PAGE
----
Sunday, July 24, 2016

Regulatory Costs Inflate New-Home Prices, Builders Say

Fees for park space, stormwater devices, endangered-species surveys; ‘I don’t build affordable houses anymore’

By Chris Kirkham of the WSJ. Excerpts:
"$8,000 for a new type of storm-water capture device required for each house, $3,500 for customized architectural plans required on every lot and about $15,000 to remove a tree from the property."

"they face a bevy of new regulations and higher fees governing everything from environmental quality and park access to regulations on the amount of brick on a home exterior."

"For the past five years, the median new home price has been 32% to 38% higher than the median price of a resale home...the largest such gap since the figures started being tracked in the 1960s. Compliance costs are one of many factors affecting prices of new homes, economists said"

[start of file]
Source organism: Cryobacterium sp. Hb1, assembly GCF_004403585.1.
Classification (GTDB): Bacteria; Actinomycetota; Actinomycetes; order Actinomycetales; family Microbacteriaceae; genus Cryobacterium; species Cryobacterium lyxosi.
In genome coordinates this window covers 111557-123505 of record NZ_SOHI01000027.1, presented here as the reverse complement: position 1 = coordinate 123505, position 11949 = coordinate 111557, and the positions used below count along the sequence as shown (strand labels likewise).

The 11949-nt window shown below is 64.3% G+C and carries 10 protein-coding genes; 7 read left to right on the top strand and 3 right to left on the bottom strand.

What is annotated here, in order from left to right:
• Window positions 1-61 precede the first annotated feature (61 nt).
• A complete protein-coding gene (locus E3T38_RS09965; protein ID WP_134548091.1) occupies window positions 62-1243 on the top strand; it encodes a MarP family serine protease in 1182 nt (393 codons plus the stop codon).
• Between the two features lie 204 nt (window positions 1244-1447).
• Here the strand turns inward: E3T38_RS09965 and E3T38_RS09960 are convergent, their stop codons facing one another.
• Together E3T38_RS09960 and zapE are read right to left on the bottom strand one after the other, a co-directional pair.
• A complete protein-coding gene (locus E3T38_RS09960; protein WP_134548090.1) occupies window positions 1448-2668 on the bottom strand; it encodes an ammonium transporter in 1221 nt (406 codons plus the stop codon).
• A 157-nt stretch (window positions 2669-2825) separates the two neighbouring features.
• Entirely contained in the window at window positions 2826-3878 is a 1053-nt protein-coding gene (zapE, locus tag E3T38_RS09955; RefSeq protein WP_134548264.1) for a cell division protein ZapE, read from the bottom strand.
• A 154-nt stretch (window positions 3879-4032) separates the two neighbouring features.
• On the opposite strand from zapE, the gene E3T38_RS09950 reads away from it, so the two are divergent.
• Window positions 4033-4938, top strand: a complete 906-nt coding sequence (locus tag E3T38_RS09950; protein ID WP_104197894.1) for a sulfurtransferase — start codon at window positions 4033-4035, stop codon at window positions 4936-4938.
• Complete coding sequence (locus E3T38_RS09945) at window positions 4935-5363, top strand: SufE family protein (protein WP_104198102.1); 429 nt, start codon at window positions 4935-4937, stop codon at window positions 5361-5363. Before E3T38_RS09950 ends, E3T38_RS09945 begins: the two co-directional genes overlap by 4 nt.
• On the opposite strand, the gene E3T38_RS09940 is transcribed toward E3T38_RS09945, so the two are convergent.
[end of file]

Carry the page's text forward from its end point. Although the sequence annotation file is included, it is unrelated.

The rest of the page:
"new homes have become “permanently more expensive to build” because of increased regulations"

"New regulations included a survey required in some areas of the Midwest to determine whether endangered bats are on a property, which builders said can cost $10,000 or more for each new development."

"the average cost for builders to comply with regulations has risen nearly 30% over the past five years."

"local “impact fees” charged to builders and developers to pay for services such as roads, sewers and parks have climbed 45% since 2005 to an average of $21,000 per home across 37 major markets."

"In the town of Prosper, north of Dallas, the city requires a dedication of one acre of park space for every 35 units (single- or multifamily) and a park fee of $1,500 to $2,000 for each unit."

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